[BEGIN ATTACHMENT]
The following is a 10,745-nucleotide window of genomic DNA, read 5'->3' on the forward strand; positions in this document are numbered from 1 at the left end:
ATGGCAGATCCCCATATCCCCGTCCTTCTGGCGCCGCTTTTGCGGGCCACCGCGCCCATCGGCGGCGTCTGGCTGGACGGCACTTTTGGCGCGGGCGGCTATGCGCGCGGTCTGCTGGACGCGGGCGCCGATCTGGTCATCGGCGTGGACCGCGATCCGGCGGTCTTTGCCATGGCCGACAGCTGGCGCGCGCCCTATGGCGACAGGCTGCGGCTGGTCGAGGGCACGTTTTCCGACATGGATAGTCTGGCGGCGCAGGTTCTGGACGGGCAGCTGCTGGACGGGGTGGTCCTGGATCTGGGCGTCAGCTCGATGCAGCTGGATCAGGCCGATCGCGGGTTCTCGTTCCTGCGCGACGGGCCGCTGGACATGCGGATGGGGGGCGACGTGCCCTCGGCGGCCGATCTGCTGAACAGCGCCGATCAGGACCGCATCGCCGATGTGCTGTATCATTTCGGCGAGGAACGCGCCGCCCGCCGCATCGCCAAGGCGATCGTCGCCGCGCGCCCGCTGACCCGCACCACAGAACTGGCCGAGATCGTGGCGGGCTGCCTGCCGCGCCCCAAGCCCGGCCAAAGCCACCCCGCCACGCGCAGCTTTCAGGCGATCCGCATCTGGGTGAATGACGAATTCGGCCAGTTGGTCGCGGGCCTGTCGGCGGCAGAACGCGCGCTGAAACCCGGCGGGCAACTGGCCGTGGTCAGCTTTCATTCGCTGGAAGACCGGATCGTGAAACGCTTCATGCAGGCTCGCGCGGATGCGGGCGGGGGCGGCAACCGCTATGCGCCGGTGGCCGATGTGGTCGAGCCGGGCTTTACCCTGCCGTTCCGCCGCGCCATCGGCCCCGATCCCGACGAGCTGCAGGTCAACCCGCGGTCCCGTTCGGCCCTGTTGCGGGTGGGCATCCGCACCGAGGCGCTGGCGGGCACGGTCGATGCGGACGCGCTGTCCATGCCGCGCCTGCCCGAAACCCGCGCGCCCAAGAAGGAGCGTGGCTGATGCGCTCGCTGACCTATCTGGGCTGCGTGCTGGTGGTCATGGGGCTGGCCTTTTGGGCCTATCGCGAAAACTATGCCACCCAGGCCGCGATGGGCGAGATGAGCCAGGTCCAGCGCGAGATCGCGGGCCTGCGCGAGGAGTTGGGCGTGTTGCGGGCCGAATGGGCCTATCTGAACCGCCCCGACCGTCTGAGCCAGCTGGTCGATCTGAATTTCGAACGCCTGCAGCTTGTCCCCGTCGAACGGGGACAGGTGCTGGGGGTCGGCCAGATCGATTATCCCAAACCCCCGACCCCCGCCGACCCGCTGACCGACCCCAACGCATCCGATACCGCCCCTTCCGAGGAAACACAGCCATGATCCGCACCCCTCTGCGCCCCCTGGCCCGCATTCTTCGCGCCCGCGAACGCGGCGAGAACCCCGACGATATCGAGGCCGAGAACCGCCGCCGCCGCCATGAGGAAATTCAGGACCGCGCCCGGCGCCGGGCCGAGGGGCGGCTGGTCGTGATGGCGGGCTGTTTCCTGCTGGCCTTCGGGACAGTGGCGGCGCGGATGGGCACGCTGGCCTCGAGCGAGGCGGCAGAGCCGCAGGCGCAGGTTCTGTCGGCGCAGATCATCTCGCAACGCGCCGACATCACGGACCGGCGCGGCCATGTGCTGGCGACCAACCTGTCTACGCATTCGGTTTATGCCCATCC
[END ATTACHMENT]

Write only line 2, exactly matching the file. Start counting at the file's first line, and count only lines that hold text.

ATGGCAGATCCCCATATCCCCGTCCTTCTGGCGCCGCTTTTGCGGGCCACCGCGCCCATCGGCGGCGTCTGGCTGGACGGCACTTTTGGCGCGGGCGGCTATGCGCGCGGTCTGCTGGACGCGGGCGCCGATCTGGTCATCGGCGTGGACCGCGATCCGGCGGTCTTTGCCATGGCCGACAGCTGGCGCGCGCCCTATGGCGACAGGCTGCGGCTGGTCGAGGGCACGTTTTCCGACATGGATAGTCTGGCGGCGCAGGTTCTGGACGGGCAGCTGCTGGACGGGGTGGTCCTGGATCTGGGCGTCAGCTCGATGCAGCTGGATCAGGCCGATCGCGGGTTCTCGTTCCTGCGCGACGGGCCGCTGGACATGCGGATGGGGGGCGACGTGCCCTCGGCGGCCGATCTGCTGAACAGCGCCGATCAGGACCGCATCGCCGATGTGCTGTATCATTTCGGCGAGGAACGCGCCGCCCGCCGCATCGCCAAGGCGATCGTCGCCGCGCGCCCGCTGACCCGCACCACAGAACTGGCCGAGATCGTGGCGGGCTGCCTGCCGCGCCCCAAGCCCGGCCAAAGCCACCCCGCCACGCGCAGCTTTCAGGCGATCCGCATCTGGGTGAATGACGAATTCGGCCAGTTGGTCGCGGGCCTGTCGGCGGCAGAACGCGCGCTGAAACCCGGCGGGCAACTGGCCGTGGTCAGCTTTCATTCGCTGGAAGACCGGATCGTGAAACGCTTCATGCAGGCTCGCGCGGATGCGGGCGGGGGCGGCAACCGCTATGCGCCGGTGGCCGATGTGGTCGAGCCGGGCTTTACCCTGCCGTTCCGCCGCGCCATCGGCCCCGATCCCGACGAGCTGCAGGTCAACCCGCGGTCCCGTTCGGCCCTGTTGCGGGTGGGCATCCGCACCGAGGCGCTGGCGGGCACGGTCGATGCGGACGCGCTGTCCATGCCGCGCCTGCCCGAAACCCGCGCGCCCAAGAAGGAGCGTGGCTGATGCGCTCGCTGACCTATCTGGGCTGCGTGCTGGTGGTCATGGGGCTGGCCTTTTGGGCCTATCGCGAAAACTATGCCACCCAGGCCGCGATGGGCGAGATGAGCCAGGTCCAGCGCGAGATCGCGGGCCTGCGCGAGGAGTTGGGCGTGTTGCGGGCCGAATGGGCCTATCTGAACCGCCCCGACCGTCTGAGCCAGCTGGTCGATCTGAATTTCGAACGCCTGCAGCTTGTCCCCGTCGAACGGGGACAGGTGCTGGGGGTCGGCCAGATCGATTATCCCAAACCCCCGACCCCCGCCGACCCGCTGACCGACCCCAACGCATCCGATACCGCCCCTTCCGAGGAAACACAGCCATGATCCGCACCCCTCTGCGCCCCCTGGCCCGCATTCTTCGCGCCCGCGAACGCGGCGAGAACCCCGACGATATCGAGGCCGAGAACCGCCGCCGCCGCCATGAGGAAATTCAGGACCGCGCCCGGCGCCGGGCCGAGGGGCGGCTGGTCGTGATGGCGGGCTGTTTCCTGCTGGCCTTCGGGACAGTGGCGGCGCGGATGGGCACGCTGGCCTCGAGCGAGGCGGCAGAGCCGCAGGCGCAGGTTCTGTCGGCGCAGATCATCTCGCAACGCGCCGACATCACGGACCGGCGCGGCCATGTGCTGGCGACCAACCTGTCTACGCATTCGGTTTATGCCCATCC